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Carriers can’t have planes on the tarmac for more than three hours for domestic and four hours for international flights. Because of this, United Airlines received a $1.9 million fine over flight delays, the largest fine issued by the government for long delays. This move is part of the Biden administration’s agenda to promote airline consumer rights.

According to the Department of Transportation, the flight delays happened between December 2015 and February of this year. This also involved more than 3,200 affected passengers.

United said that the delays happened mostly because of severe weather problems. Also, the airline argued that it’s just a small number in contrast to the almost 8 million flights under the company’s belt in the last five years.

According to United, it is “committed to fully meeting all DOT rules and will continue identifying and implementing improvements in how we manage difficult operating conditions”.

United should pay $950,000 in fine. Plus, the carrier should pay $750,000 in compensation for its affected passengers. Also, the Transportation Department announced that $200,000 of the penalty will be for the development of a “diversion management tool”. This tool will help improve “United’s Network Operations Center overall situational awareness of system-wide diversions and better allows United to avoid the oversaturation of airports with diversion flights”.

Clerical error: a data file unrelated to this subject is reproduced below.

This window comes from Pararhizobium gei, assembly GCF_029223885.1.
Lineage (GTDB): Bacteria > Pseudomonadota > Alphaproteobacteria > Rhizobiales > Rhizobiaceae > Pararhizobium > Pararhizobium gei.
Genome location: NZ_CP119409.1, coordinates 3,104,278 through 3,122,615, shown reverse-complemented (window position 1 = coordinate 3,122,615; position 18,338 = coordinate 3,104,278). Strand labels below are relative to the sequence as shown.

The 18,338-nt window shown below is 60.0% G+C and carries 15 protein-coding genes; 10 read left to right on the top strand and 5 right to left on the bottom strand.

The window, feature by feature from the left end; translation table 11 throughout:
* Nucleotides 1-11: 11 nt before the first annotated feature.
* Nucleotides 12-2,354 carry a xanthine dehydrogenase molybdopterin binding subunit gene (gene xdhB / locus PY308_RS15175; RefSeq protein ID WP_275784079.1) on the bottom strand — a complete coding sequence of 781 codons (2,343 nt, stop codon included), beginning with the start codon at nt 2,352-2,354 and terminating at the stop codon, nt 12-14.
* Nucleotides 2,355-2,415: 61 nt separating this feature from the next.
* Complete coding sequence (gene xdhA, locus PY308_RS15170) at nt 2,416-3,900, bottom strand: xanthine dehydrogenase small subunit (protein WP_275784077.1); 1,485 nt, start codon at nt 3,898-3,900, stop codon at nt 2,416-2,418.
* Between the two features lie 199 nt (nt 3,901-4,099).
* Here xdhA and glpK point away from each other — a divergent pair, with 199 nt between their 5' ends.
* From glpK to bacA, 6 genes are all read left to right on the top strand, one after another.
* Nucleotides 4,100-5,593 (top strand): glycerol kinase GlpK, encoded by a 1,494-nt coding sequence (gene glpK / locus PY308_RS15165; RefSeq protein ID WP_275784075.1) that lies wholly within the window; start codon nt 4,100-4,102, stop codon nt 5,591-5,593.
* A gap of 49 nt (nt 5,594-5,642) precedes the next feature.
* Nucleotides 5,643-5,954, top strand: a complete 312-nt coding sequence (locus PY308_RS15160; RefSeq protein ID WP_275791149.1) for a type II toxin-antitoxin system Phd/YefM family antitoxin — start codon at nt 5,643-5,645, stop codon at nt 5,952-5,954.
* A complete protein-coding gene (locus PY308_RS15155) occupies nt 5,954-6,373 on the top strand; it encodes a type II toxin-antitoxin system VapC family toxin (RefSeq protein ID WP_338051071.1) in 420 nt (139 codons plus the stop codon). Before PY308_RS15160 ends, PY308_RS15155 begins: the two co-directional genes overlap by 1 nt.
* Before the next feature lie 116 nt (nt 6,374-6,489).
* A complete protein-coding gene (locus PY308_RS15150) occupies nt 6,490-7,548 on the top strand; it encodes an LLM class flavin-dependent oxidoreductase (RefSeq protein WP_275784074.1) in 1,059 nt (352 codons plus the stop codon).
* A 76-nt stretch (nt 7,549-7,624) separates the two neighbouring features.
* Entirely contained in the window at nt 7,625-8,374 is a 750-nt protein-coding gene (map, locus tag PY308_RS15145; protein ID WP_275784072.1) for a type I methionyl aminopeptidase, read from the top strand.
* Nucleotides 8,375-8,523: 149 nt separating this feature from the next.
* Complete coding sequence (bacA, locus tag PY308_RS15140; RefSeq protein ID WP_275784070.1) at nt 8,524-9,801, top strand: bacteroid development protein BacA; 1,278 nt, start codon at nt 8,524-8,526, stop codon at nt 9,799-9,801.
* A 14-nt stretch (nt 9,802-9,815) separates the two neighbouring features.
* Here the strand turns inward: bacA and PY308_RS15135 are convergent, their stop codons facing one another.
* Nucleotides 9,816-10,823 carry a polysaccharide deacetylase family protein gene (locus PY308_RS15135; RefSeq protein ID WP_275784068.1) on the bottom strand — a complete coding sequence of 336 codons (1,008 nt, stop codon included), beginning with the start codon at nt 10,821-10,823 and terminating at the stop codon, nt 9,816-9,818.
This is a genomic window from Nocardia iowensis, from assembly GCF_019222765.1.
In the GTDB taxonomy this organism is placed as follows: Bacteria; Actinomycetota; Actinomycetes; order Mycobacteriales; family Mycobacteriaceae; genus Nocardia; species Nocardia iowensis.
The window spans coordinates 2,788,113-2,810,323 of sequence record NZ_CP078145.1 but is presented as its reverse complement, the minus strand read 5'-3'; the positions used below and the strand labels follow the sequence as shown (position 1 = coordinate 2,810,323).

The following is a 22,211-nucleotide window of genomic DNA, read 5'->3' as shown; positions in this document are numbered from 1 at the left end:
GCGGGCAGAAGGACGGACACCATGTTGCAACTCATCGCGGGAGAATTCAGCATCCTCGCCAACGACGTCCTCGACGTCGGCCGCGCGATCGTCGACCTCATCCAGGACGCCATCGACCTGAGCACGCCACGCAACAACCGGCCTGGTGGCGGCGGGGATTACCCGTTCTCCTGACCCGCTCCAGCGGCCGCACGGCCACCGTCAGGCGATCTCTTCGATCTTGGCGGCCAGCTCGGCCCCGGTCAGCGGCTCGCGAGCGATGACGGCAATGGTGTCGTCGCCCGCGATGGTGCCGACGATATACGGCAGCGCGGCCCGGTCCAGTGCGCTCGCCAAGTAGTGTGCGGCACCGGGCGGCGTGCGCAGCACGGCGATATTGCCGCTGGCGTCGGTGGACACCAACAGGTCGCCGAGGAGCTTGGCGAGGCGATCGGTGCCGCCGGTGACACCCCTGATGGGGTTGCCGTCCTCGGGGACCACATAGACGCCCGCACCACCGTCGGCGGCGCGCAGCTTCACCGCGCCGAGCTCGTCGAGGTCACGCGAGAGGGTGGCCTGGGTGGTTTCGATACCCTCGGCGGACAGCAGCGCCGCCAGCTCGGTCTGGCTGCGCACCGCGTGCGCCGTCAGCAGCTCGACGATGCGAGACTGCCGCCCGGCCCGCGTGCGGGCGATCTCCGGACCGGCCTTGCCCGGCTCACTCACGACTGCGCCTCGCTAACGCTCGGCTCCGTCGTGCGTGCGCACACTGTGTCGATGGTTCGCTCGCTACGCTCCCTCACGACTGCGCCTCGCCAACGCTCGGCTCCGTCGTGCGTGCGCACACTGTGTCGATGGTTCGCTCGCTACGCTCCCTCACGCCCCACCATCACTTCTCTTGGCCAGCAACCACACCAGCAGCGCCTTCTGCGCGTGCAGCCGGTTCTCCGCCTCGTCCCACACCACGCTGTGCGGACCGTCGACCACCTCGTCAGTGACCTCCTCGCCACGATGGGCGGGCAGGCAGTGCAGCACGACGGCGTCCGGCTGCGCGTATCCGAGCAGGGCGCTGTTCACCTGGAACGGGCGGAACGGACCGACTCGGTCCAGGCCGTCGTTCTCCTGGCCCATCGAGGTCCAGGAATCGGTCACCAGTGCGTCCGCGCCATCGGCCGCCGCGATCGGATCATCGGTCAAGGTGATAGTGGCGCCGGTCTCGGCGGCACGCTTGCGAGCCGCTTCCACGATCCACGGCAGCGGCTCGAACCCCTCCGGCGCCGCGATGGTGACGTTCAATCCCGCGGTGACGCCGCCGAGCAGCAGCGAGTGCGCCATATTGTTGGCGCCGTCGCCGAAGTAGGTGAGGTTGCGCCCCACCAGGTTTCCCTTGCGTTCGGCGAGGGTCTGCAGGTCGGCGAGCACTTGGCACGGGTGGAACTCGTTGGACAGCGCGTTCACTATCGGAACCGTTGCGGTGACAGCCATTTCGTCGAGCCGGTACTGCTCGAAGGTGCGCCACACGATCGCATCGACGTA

Flight Delays and Cancellations

Flying during the pandemic was a nightmare for a lot of passengers. Passengers had to deal with delays and cancellations because of several reasons. During summer, airlines experienced weather problems and staffing shortages.

According to the transport department, the number of airline passenger complaints surged by over 500 percent last year. Over 100,000 complaints were recorded by the agency in 2020. Transportation Department’s acting general counsel John Putnam said that “With the COVID19 pandemic, we saw a rash of flight cancellations by the airlines, and some of those airlines kept the consumers’ money”.

The agency said that it is already investigating refund practices of both domestic and international airlines.

John Michael Jayme
John Michael Jayme
John Michael Jayme is a Travel Analyst for The Jet Set. He writes about news and events affecting the travel industry.




by Virgin America Flight Attendant
TJ Newman



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